JLUSA leader Brandon Smith on The Frontline at Atmos

August 15, 2022

Brandon Smith“I was 22 years old the first time I landed behind bars. That was back in 2006. They picked me up on charges of drug possession with intent to sell—something that’s legal now in my state of California. Things changed after I was arrested in 2012—the ninth time in under six years. At the time, I felt like everything was lost. I didn’t know a way out of the life I had been living. When I got to Wasco State Prison, where I was meant to spend my 32-month sentence, I asked God to help me figure out how to build a better life.

“I guess he was listening. A prison counselor came to my cell 30 days after I arrived and asked if I wanted to go to fire camp, where incarcerated folks go to train and fight wildfires across California. I initially said no because fire scared the heck out of me. (C’mon, I grew up watching films like the 1991 action thriller Backdraft and the animated kid’s movie FernGully: The Last Rainforest.) I joined only after everyone else told me fire camp was the highest-paying job available. How could I say no to that?

“The program is far from perfect—I was paid only $1.50 a day—but it offered me a chance to live a life different from what I led in my cell. The fire camp was closer to my family, so I got to see them every other week. I no longer lived under the watch of gun towers. I grew to love the career, but I struggled to continue the work once I was released in 2014. That’s why I founded the Forestry and Fire Recruitment Program (FFRP) a year later. Just as the free world wasn’t keen to invite me to the fire line, it wasn’t hiring my brothers and sisters coming out of prison, either. But we’ve got the experience and know-how—we’ve only ever needed an opportunity.”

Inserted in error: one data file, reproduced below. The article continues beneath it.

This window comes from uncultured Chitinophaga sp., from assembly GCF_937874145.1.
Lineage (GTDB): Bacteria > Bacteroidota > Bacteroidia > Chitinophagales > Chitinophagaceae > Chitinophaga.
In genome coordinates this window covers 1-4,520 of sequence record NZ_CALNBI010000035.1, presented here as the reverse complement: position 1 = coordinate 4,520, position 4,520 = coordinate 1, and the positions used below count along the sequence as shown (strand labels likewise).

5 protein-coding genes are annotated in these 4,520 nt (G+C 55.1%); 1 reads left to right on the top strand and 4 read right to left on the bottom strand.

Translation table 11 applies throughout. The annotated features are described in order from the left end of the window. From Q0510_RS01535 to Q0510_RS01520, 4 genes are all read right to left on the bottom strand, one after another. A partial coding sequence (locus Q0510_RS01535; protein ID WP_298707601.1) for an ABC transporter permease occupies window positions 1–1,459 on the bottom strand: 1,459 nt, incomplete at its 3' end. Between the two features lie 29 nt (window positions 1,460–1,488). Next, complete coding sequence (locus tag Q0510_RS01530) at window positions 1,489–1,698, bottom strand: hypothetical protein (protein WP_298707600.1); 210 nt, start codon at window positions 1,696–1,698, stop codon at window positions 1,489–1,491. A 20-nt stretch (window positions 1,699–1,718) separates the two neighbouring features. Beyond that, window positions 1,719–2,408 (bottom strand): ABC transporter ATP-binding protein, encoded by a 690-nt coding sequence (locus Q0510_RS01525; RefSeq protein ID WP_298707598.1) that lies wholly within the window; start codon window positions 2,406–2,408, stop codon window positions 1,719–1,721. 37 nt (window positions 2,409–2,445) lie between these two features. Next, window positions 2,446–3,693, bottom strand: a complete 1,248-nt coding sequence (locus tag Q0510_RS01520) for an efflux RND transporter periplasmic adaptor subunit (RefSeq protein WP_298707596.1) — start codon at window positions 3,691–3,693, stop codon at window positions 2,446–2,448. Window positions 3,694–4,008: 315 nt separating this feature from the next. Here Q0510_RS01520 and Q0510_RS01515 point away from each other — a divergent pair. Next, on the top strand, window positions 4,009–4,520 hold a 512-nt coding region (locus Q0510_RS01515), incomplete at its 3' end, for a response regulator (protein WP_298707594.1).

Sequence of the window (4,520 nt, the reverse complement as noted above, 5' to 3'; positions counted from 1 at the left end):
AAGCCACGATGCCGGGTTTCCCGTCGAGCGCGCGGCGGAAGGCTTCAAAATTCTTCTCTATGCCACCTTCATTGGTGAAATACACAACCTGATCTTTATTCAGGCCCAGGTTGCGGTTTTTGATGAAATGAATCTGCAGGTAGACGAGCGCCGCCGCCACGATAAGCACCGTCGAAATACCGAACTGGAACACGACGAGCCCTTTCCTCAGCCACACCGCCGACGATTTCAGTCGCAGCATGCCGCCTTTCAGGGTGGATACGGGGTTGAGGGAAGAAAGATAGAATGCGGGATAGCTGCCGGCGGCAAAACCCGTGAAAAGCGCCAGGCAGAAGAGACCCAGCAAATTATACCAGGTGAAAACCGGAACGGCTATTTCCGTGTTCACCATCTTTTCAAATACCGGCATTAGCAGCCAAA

Brandon Smith is a 2020 Leading with Conviction graduate. Read his story on The Frontline at Atmos.

Your donation to JLUSA empowers directly impacted people.

Thank you so much for supporting our mission here at JLUSA! Your donation helps to support our network of leaders working to dismantle oppressive systems and uplift people and families impacted by mass incarceration across the country.

All charitable donations made to JLUSA are fully tax deductible, as allowable by the IRS.